Charcoal is created both naturally as a result of vegetation fires and intentionally by humans in burn pits and hand-made structures. When charcoal is made for the purpose of adding it to soil as an amendment, it's called biochar. Despite the good things that biochar can do for soils, making charcoal in the traditional method is not an environmentally friendly practice.
The first evidence of charcoal made by humans being used as a soil amendment was in the Amazon Basin of South America over 2,500 years ago. Archaeological evidence suggests that ancient people piled and covered wood in earthen pits, then burned it slowly with limited air. This method, still used today in developing countries, creates considerable smoke and releases half the carbon dioxide (CO2) in the original biomass along with other greenhouse gasses (GHG's). That's not healthy for people or the atmosphere and all that heat (energy) is wasted.
Kiln Technology— Production techniques did not advance significantly for centuries except to use kilns instead of earthen mounds. Kilns to produce char are built out of dirt, bricks and even steel. But these kilns still emit a lot of particulates and smoke including greenhouse gasses responsible for global climate disruption.
Capturing Energy— Today, biochar is produced using pyrolysis, that is, biomass is super-heated in the absence of oxygen at high temperatures (350-700° C) in specially designed furnaces. The most sustainable feed stocks are what's now considered waste: excess manure, wood debris, construction waste, slash from forest thinning, food processing waste, residue from methane digesters or urban tree trimmings. Most of this would be left to rot, be open-burned or dumped in a land fill.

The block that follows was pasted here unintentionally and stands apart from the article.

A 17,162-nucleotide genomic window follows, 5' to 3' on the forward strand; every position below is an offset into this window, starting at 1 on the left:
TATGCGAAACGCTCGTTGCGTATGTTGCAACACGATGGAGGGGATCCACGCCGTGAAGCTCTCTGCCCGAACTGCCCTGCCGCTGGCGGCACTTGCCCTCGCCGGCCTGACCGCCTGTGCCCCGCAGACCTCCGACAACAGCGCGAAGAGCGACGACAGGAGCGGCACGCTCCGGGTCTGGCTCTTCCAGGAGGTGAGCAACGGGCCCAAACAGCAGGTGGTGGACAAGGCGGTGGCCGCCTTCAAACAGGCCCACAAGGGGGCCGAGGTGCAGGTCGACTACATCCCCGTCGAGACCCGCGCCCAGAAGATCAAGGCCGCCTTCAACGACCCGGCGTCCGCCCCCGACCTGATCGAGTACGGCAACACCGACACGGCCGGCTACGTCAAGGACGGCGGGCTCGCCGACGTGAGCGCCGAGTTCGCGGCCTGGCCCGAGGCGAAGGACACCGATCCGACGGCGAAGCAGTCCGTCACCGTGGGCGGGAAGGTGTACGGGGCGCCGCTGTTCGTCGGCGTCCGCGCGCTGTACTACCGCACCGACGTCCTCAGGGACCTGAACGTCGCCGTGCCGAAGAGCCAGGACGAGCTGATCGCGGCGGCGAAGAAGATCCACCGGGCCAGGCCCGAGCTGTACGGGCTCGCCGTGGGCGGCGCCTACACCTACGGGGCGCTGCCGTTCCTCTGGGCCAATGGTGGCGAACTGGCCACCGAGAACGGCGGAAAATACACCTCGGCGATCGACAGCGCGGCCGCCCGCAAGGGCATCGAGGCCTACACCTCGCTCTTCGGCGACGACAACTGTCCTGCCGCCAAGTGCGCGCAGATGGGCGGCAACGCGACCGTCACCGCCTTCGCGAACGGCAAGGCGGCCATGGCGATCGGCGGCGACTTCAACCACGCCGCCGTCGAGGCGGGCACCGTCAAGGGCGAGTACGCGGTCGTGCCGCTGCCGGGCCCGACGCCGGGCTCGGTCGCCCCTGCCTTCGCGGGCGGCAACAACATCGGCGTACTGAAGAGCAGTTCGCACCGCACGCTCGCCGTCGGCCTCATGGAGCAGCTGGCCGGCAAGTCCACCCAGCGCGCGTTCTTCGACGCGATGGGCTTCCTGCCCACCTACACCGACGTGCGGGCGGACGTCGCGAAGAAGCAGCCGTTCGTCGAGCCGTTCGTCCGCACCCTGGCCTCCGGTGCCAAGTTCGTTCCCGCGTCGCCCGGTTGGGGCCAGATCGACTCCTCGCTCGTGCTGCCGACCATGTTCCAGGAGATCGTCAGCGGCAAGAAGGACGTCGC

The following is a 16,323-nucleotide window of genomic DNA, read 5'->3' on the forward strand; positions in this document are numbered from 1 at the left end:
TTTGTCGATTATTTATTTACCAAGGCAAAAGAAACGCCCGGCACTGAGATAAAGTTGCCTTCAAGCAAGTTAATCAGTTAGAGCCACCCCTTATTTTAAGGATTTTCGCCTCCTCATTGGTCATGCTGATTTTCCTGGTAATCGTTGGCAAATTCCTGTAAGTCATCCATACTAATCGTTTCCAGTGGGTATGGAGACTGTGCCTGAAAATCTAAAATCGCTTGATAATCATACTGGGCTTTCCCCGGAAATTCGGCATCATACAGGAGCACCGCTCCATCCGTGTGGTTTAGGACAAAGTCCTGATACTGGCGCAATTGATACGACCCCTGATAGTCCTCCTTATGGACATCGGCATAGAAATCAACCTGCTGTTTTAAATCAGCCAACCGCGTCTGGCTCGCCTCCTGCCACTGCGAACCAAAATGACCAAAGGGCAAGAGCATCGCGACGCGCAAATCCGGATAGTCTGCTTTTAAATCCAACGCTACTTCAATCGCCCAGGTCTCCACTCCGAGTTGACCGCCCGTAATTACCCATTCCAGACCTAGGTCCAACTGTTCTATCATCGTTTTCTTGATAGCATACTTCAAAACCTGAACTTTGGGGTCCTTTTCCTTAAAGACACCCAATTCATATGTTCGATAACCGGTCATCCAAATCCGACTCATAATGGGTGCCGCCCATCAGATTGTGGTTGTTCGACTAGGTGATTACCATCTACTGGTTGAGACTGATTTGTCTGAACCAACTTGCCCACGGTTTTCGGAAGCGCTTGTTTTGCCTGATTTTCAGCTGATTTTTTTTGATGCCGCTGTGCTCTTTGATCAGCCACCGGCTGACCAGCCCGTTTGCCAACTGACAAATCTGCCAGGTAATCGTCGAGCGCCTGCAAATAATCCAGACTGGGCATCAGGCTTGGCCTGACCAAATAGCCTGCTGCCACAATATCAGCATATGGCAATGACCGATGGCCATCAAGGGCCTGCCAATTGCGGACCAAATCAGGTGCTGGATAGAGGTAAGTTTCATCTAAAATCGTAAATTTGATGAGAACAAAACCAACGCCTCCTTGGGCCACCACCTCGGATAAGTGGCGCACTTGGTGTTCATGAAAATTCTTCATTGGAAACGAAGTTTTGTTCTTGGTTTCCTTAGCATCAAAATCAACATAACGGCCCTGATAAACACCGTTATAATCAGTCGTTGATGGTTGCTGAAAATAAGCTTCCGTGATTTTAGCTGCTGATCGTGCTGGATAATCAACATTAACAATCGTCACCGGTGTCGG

In this modern method, volatile gasses, hydrocarbons and most of the oxygen and hydrogen in the biomass are burned or driven off and captured, including GHG's. These captured emissions are known as syngas (synthetic gas) and can be used like natural gas. Liquids, called bio-oils, are also captured creating another source of energy, leaving carbon enriched biochar. The heat generated during the pyrolysis process can generate electricity too!
Biochar Production Today
There are pyrolysis ovens for any need, from camp stoves to industrial-sized units for creating electricity and heating large buildings. Small stoves are being employed in third world countries to reduce the smoke from open fires inside homes, more efficiently burn materials and produce a soil amendment at the same time.
Japan, China and Australia innovated producing biochar in small pyrolysis ovens like those on the left. Great for residential use, these units dispose of waste, generate heat and power and produce biochar for the family garden. Stoves bigger than these can be converted to mobile units and taken to the biomass source saving on transportation costs when large amounts of biomass are available periodically but not regularly in a specific location.
Stoves don't need to be high-tech. The primitive oven pictured here uses pyrolysis technology but in a size and price range suitable for small farms, ranches and woodlots.
Larger units are more practical for large farms or district heating needs, creating bio-oil, converting waste biomass into electricity, in addition to producing biochar. Studies are under way to determine how carbon credits might be sold in return for converting biomass to biochar.
Industrial-sized units can handle tons of biomass on a daily basis. They can produce electricity as well as biochar, bio-oils and syngas in large quantities. These stationary units depend on a steady, sustainable supply of biomass, so need to be located where they can take advantage of reasonable haul distances for feed stocks.
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